Design Tools for 'Super Seniors'

Ageing is a natural yet complicated process that involves a combination of a series of physical, social and psychological changes. Biologically, as the brain ages, the senses become less efficient. Sensory changes can influence the way we see, hear, taste, smell and respond to touch and pain. This in turn affects how we experience the world and react to things. A significant sensory change can rob us of many simple pleasures and complicate the tasks of daily living. It may mean reduced mobility, increase dependence on others, inaccurate perception of the environment, reduced ability to communicate and socialize and loss of self-esteem. The psychological repercussions of such changes in the body cause ‘super seniors’ – our term for the today’s rapidly-growing ageing population – to re-identify themselves among their family and society. Under such new circumstances, there are certain needs for their immediate surroundings and their living environment. In the following sections, we highlight major aspects of the spatial needs of super seniors and indicate their potential for responsive architectural design.

Sensory Tools

 

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Colour

The yellowing of the lens in adulthood has the direct effect of reducing the older adult’s ability to discriminate colours at the green-blue-violet end of the colour spectrum. As the eye ages, it requires greater intensities of colour for the visual system to perceive stimuli.

 Use colour contrast

  • Use colour coding

 

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View

Poor colour discrimination interacts with poor contrast-sensitivity to make boundary detection a challenge. Also decreased acuity referring to a person’s ability to resolve details means that the elderly need high contrast stimuli and larger-sized objects.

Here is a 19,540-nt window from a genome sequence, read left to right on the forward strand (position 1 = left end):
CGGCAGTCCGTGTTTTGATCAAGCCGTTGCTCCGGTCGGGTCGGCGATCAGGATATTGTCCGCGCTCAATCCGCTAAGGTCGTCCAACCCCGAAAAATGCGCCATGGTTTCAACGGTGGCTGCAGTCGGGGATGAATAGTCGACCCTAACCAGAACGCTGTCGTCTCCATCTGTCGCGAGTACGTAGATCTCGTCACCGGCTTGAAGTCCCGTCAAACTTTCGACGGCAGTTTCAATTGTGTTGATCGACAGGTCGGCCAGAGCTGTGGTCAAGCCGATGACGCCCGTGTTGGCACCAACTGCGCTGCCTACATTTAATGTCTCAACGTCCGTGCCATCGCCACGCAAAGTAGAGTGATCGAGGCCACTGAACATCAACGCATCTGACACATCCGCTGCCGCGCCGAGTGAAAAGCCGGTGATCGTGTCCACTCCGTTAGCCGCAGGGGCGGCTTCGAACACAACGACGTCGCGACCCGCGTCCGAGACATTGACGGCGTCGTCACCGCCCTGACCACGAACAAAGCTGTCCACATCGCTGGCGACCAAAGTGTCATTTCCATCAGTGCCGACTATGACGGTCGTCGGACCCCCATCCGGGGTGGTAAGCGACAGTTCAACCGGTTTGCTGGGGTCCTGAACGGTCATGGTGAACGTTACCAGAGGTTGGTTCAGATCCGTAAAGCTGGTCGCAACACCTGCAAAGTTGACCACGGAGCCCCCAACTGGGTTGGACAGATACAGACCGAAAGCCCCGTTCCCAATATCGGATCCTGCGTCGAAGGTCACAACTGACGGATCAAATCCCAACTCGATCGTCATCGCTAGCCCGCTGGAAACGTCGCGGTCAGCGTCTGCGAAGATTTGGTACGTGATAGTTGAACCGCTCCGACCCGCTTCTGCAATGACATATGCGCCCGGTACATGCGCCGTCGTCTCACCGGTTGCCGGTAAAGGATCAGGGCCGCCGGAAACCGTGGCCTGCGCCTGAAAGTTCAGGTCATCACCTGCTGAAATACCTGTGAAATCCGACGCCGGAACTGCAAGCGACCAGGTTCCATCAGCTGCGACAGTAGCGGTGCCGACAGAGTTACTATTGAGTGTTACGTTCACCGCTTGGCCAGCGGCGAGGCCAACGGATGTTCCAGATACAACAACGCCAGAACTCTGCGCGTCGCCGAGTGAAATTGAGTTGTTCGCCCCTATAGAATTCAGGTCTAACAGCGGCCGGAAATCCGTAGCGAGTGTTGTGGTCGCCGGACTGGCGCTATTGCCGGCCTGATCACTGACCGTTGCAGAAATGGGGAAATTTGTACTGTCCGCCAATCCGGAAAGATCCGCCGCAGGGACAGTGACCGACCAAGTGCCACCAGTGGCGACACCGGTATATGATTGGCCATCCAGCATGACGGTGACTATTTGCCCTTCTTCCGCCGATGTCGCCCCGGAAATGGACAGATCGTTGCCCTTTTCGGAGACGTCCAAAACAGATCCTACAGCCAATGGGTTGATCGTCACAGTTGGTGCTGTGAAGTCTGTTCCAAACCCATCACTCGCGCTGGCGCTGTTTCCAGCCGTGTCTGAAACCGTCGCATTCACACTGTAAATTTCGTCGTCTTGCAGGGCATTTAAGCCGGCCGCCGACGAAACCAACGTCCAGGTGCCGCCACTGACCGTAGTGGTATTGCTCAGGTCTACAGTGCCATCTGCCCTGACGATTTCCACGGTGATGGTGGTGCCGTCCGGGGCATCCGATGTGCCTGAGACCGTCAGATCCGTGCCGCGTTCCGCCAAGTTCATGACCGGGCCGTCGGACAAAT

• Publish larger-print text
  • Design larger-size objects

 

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Light

Older people experience lower light levels because of decreased illumination within the eye. Appropriate increases in illumination require that the light provided be yellowish rather than ­­bluish, because blue light is scattered more by the lens, which absorbs yellow light.

Furthermore, it is necessary to consider the environmental context when adjusting lighting conditions. Higher levels of illumination are particularly important in halls, staircases, entrances and landings.

Difficulties in dark adaptation can heighten the older adult’s vulnerability to falls and these are more likely to occur when there are difficult steps to negotiate in dimly lit settings.

  • Control glare
  • Increase illumination

 

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Touch & Feel

Touch sensitivity and the ability to detect pain decreases with age, while pain thresholds increase with age. Older adults are less likely to perceive internal body pain or their own rising/decreasing temperature.

  • Decrease / increase temperature setting as appropriate
  • Provide more opportunities for touch

 

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Taste & Smell

The sense of smell diminishes as one age. It affects safety as it lowers sensibility to warning odours – gas, smoke or 'off' food.

  • Make eating social
  • Develop smell-enhancing strategies

 

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Hearing

Approximately 30-50% of all older people suffer from significant hearing loss that affects their communication and relationships with others. They may not hear sounds that shape our daily lives, such as doorbells, telephones, alarm clocks.

  • Reduce background noise

 

Social Tools

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Family & Friends

A sense of security and connection to family and friends enables the elderly to live with a peace of mind. Having a stable environment and healthy relationships reduces the elderly’s mental burden and keeps their emotional and cognitive abilities going.

  • Nurture a sense of intimacy and connectedness

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Hobbies